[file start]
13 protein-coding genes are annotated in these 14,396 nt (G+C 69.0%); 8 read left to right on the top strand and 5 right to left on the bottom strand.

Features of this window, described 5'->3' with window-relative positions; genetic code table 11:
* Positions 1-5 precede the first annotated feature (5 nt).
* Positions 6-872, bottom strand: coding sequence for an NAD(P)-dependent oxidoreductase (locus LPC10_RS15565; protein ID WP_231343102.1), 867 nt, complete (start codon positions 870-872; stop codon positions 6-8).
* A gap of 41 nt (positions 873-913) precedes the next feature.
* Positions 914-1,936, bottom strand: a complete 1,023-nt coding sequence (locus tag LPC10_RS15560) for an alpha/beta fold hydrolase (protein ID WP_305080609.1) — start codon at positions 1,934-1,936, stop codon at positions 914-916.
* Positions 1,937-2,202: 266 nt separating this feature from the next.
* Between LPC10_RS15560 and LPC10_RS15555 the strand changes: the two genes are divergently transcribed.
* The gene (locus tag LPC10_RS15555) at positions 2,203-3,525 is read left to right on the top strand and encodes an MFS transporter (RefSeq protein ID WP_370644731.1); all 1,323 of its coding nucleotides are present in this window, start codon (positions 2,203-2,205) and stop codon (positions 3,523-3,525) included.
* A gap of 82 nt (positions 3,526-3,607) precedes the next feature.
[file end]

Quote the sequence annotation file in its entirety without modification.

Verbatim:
13 protein-coding genes are annotated in these 14,396 nt (G+C 69.0%); 8 read left to right on the top strand and 5 right to left on the bottom strand.

Features of this window, described 5'->3' with window-relative positions; genetic code table 11:
* Positions 1-5 precede the first annotated feature (5 nt).
* Positions 6-872, bottom strand: coding sequence for an NAD(P)-dependent oxidoreductase (locus LPC10_RS15565; protein ID WP_231343102.1), 867 nt, complete (start codon positions 870-872; stop codon positions 6-8).
* A gap of 41 nt (positions 873-913) precedes the next feature.
* Positions 914-1,936, bottom strand: a complete 1,023-nt coding sequence (locus tag LPC10_RS15560) for an alpha/beta fold hydrolase (protein ID WP_305080609.1) — start codon at positions 1,934-1,936, stop codon at positions 914-916.
* Positions 1,937-2,202: 266 nt separating this feature from the next.
* Between LPC10_RS15560 and LPC10_RS15555 the strand changes: the two genes are divergently transcribed.
* The gene (locus tag LPC10_RS15555) at positions 2,203-3,525 is read left to right on the top strand and encodes an MFS transporter (RefSeq protein ID WP_370644731.1); all 1,323 of its coding nucleotides are present in this window, start codon (positions 2,203-2,205) and stop codon (positions 3,523-3,525) included.
* A gap of 82 nt (positions 3,526-3,607) precedes the next feature.